I'm confused. My solution followed the definition of frugal numbers from https://en.wikipedia.org/wiki/Frugal_number, which includes counting the number of digits in the exponents, and also checks frugality in other bases (not just base 10). But most solutions don't follow this. Can you clarify this?
It seems that the problem is not considering the exponent 1 as a valid digit, For instance, 115248 (6 digits) is called a frugal number in this problem since 115248 (6 digits) > 2^4*3*7^4 (5 digits). If we considered 3^1 as 2 digits instead of the 1-digit 3, 115248 should not be frugal. And the problem should have probably declared this restriction and that the considered base is 10.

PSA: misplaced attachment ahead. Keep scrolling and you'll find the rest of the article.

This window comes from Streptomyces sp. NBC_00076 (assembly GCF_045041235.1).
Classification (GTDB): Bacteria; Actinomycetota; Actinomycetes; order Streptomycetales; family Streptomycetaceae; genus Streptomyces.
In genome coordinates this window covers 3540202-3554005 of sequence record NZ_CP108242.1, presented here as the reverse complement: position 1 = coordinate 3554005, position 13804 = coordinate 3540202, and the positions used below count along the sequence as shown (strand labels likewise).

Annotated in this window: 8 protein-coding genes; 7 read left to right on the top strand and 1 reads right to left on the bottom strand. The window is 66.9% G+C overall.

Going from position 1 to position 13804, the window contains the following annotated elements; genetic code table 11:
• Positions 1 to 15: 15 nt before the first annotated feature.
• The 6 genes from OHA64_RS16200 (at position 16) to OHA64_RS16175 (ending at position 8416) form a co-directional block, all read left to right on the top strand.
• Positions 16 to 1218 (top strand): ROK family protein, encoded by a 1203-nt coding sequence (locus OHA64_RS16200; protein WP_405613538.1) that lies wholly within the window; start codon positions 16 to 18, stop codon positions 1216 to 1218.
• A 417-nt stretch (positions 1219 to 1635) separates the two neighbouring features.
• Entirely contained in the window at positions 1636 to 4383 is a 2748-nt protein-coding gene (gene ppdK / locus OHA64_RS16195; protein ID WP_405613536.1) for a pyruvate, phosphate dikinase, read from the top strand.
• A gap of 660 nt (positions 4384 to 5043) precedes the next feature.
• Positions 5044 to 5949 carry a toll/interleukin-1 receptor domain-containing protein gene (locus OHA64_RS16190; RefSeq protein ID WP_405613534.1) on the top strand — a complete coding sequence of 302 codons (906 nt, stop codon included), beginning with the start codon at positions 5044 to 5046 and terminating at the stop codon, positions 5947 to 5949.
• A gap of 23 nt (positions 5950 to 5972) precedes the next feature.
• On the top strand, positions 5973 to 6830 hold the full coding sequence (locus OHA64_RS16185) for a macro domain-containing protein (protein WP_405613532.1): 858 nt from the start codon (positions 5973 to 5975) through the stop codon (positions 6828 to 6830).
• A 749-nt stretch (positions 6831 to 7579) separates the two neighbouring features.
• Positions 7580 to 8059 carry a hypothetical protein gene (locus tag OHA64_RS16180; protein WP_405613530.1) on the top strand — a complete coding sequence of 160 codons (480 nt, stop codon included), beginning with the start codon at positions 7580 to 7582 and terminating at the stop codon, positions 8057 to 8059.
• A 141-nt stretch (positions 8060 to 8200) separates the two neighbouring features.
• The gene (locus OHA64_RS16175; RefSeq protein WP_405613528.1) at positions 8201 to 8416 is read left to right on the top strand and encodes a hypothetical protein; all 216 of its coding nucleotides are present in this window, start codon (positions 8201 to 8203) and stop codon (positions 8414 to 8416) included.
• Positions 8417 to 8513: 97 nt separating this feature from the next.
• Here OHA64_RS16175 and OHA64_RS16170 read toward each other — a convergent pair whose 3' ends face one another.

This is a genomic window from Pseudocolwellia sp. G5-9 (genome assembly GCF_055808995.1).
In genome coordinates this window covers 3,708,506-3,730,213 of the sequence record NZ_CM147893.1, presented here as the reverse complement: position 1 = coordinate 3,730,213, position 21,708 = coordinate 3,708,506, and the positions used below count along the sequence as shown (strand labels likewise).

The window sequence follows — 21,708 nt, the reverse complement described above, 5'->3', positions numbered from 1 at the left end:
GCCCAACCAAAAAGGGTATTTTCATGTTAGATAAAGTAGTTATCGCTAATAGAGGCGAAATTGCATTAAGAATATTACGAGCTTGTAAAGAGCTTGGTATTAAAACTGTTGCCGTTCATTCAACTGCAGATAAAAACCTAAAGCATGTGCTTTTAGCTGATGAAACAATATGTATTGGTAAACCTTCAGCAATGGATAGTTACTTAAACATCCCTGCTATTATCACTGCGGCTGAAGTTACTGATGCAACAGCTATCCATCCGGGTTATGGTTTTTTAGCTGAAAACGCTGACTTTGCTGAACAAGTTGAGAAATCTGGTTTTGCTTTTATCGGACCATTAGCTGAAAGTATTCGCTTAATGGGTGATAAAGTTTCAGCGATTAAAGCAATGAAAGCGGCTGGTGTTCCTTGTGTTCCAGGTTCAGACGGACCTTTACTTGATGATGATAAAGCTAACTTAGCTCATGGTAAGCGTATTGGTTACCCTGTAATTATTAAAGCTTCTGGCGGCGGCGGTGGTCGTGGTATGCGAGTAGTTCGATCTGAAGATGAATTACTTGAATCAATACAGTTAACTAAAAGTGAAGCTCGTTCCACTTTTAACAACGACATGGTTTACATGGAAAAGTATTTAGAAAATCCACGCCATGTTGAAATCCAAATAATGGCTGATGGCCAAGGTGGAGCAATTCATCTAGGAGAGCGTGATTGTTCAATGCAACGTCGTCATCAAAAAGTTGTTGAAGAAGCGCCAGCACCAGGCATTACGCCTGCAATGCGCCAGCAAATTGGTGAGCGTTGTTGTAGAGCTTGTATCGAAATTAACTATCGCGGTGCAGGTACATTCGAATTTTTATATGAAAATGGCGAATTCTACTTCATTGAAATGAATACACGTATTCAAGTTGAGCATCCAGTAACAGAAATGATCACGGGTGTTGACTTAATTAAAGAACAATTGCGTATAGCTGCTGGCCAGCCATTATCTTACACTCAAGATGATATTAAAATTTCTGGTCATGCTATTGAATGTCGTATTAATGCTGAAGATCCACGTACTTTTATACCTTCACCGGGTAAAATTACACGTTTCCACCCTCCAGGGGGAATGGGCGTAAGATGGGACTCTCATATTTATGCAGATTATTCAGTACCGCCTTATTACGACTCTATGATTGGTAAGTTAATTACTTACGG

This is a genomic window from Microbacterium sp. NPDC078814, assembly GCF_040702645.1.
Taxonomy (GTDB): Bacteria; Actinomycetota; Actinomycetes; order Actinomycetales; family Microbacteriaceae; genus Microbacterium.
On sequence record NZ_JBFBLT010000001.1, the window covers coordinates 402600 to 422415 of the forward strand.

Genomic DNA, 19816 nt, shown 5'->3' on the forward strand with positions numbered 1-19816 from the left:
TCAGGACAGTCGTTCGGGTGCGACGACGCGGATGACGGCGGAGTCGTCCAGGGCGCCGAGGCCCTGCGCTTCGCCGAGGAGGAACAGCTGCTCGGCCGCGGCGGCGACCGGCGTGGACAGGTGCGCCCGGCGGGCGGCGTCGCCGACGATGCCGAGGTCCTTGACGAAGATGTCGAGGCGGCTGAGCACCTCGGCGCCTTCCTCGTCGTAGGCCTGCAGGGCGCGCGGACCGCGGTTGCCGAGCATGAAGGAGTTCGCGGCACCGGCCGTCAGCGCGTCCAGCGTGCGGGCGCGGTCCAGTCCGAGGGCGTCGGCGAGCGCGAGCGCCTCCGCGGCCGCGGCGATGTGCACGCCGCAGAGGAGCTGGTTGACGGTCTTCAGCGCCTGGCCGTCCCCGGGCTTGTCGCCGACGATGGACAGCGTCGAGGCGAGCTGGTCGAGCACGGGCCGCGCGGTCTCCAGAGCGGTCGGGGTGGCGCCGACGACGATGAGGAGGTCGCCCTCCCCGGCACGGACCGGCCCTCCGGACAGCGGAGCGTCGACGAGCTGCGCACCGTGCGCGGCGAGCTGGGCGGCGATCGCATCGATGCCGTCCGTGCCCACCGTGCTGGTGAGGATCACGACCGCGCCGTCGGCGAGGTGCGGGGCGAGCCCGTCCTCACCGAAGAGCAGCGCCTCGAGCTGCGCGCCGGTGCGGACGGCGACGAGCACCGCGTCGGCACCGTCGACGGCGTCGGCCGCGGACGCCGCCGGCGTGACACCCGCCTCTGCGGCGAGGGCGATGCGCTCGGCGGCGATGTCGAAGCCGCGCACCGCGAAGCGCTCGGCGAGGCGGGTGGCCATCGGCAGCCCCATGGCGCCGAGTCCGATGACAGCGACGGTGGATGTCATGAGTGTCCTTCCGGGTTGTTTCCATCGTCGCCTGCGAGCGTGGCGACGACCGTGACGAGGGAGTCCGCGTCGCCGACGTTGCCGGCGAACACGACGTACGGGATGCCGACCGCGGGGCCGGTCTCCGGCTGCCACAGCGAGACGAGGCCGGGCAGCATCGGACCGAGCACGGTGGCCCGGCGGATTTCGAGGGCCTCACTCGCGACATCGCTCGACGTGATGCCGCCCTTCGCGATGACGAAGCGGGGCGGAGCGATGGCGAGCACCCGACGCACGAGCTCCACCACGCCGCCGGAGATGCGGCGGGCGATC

PS: The OEIS also imposes this same restriction https://oeis.org/A046759, since 3645 is considered frugal: 3^6*5 instead of 3^6*5^1.
I recommend including the number 414720 to the test suite: 3^4*2^10*5.
Back to basics 9 - Indexed References
Matrix with different incremental runs
Sum the numbers on the main diagonal
Binary code (array)
generate nth pentatope number
find nth even fibonacci number
ZigZag - 01
Last non-zero digit
Hanging cable - 02
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